• Summary
  • Contents
  • Subject index

This lucid introduction to the sociology of consumerism examines the relationship between production and consumption in late capitalist societies. The historical and theoretical discussion provides the student with the tools to examine key themes in the sociology of consumption. After a detailed historical overview of the advent of consumer society, Peter Corrigan examines theoretical accounts of consumption and consumer practice, including: Veblen and conspicuous consumption; Mary Douglas on the world of goods; Jean Baudrillard on the system of objects; and Pierre Bourdieu on cultural capital. This historical and theoretical discussion provides the student with the tools to examine key themes in the socio

Theoretical Approaches to Consumption
Theoretical approaches to consumption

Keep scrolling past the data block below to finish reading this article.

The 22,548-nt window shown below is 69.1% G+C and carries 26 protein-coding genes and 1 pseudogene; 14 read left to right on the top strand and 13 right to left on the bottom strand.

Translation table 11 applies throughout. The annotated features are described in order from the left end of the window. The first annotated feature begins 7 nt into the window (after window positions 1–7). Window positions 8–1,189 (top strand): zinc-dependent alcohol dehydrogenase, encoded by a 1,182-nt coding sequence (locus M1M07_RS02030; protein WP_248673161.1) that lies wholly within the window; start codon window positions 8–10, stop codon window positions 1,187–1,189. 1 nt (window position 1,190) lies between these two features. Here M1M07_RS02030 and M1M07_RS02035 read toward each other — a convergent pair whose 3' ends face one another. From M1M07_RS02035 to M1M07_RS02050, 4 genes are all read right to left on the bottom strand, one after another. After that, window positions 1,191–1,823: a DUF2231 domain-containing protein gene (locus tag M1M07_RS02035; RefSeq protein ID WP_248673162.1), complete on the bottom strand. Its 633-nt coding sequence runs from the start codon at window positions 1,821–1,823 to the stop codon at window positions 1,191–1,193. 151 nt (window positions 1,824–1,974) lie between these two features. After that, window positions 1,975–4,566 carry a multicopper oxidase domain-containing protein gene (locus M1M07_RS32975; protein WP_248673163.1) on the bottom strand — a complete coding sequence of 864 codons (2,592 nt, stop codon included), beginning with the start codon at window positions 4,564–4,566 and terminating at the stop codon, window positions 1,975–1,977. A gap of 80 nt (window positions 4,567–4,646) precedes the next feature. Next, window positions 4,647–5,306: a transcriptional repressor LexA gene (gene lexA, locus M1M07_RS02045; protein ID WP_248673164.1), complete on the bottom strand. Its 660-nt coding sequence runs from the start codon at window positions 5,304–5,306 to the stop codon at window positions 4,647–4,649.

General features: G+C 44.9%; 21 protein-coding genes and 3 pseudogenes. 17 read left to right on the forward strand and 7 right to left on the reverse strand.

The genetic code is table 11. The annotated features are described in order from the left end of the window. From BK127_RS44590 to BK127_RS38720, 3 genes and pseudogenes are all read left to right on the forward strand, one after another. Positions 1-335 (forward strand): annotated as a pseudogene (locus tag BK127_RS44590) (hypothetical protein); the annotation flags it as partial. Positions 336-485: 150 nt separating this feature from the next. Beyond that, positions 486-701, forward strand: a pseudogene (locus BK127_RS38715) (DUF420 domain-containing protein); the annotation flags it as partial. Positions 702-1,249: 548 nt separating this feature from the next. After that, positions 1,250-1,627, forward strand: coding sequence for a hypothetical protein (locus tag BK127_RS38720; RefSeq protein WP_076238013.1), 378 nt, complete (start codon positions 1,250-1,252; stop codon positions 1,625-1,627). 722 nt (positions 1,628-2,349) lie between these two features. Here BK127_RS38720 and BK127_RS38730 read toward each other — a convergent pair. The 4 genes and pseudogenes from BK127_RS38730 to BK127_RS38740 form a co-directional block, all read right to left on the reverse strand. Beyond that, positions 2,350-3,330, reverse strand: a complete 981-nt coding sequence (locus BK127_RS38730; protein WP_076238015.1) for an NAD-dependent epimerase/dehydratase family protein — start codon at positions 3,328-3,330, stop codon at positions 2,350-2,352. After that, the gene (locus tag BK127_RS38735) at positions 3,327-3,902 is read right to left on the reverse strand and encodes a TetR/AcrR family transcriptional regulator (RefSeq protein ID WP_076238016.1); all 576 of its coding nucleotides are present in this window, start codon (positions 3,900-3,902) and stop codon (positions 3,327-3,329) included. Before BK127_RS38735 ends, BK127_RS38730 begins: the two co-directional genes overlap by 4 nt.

After the historical approach of the introductory chapter, we now take a look at some of the theories that have been influential in the development of sociological accounts of consumption. An important common theme in the texts considered here is the idea that consumers and their objects communicate positions in the social world, and that this is more fundamental than any idea of simply fulfilling a particular concrete need. We begin with Douglas and Isherwood's (1979) argument that consumers use goods to construct an intelligible universe and to make and maintain social relationships. Then we consider Baudrillard's (1988 [1970]) perspective that consumption is something that is tightly linked not to the individual consumer but to the overall economic ...

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